According to several recent studies, about 30% to 40% of an organization’s data is stored uniquely on endpoints (laptops and devices). This unique data is not stored or backed up anywhere in the data center, and is outside of the organization’s control. If one of these laptops fails or is stolen, the organization will lose that data forever. Compounding this problem, endpoints are also the most vulnerable; they endure harsh treatment and are very susceptible to loss or theft. Despite the very real potential for loss of organizational data, most organizations don’t include endpoints in their data protection strategy.
The classic endpoint “protection” strategy was to tell users to copy data to the enterprise’s network attached (NAS) storage or file server storage. Not only is the “just copy” a bad data management practice it is also very rarely actually done and doesn’t address the remote office, road warrior, or tablet use cases. Endpoint protection of laptops along with desktops needs to be an integral part of the general data protection strategy. The problem is that endpoint protection solutions provided by legacy vendors have been so bad that the “just copy” methodology was actually more reliable.
The lack of a reliable endpoint data protection solution has forced organizations to look for external solutions from startups or endpoint products designed for the consumer market.
The Endpoint Data Problem
The first problem with endpoint data protection is its mobility. Endpoints, by definition, are on the move. They are rarely, and in many cases never, connected to the corporate network. Endpoint data protection solutions also need to be able to keep endpoints protected across very limited bandwidth.
Additionally, endpoints are largely out of IT control. The lack of IT control means that any solution installed on those laptops requires user acceptance. If the solution slows them down, or worse keeps them from working, they will go out of their way to disable it. It’s difficult to stop a user one thousand miles away from disabling the backup software.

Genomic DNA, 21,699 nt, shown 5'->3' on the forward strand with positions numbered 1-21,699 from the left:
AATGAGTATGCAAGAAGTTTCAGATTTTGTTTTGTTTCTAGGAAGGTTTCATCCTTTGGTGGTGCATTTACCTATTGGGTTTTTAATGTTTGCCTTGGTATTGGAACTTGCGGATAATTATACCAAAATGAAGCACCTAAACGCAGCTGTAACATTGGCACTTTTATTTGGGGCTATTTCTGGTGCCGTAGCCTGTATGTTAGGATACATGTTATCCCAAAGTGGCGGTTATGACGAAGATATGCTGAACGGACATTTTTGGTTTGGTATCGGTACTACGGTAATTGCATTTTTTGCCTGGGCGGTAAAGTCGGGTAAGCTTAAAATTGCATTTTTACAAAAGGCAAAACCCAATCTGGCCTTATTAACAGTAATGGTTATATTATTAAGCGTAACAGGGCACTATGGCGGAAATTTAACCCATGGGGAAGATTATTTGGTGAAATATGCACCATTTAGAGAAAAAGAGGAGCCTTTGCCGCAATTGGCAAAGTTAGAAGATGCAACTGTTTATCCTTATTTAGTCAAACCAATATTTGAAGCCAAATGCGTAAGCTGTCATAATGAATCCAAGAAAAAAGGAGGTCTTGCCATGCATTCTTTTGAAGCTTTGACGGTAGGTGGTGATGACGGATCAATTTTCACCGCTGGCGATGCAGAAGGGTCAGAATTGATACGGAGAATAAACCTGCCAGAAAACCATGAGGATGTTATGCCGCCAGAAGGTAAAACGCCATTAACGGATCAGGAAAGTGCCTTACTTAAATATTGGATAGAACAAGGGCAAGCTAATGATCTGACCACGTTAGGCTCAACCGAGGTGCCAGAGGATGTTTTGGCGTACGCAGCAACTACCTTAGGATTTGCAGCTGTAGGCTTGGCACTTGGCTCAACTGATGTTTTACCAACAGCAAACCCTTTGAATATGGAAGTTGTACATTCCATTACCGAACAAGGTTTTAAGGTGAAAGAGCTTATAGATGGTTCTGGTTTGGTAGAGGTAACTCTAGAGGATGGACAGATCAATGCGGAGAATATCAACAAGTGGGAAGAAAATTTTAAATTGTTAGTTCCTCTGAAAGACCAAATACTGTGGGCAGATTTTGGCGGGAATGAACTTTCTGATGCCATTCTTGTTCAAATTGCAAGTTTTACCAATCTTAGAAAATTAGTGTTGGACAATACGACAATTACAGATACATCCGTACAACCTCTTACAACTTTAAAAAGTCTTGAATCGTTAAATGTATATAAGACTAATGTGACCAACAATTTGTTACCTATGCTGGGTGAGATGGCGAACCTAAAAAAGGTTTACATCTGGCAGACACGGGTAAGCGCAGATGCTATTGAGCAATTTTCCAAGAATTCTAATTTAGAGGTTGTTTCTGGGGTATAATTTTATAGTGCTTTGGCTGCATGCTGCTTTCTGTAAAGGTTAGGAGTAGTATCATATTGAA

Lastly, there is the concern about scale. Enterprises may have thousands of endpoints, and each user may have 2 or 3 endpoints each. The software solution needs to not only scale to handle the number of simultaneous inbound backup jobs, but also the capacity required to store the protected copy of all of those systems.
The Endpoint Backup Silo Problem
All these challenges and the lack of a quality solution from enterprise vendors have created a second class of solutions targeted directly at endpoint backup. Like other environment-specific protection solutions, an endpoint-only solution may have the advantage of focusing on the specific problem, but at the cost of further complexity – since you’ve now added yet another tool – and expense. Endpoint data protection solutions in particular are problematic since they often force organizations to use the cloud for backup storage and don’t provide options as to which cloud provider can be used.
The Enterprise Endpoint Solution
The real answer is to look for a solution that integrates directly into the overall enterprise data protection process in order to centralize the management and storage of data and goes beyond the ‘just copy’ method. Leveraging an enterprise solution should also allow the customer to choose whether or not to send data to the cloud, as well as which cloud, instead of forcing their hand. The key is to look for an endpoint protection solution that meets the organization’s and user’s needs while integrating into the overall protection umbrella. While many enterprise data protection companies have given up on endpoint protection, a few have advanced their initial offerings and now provide solutions that are both user friendly and enterprise capable.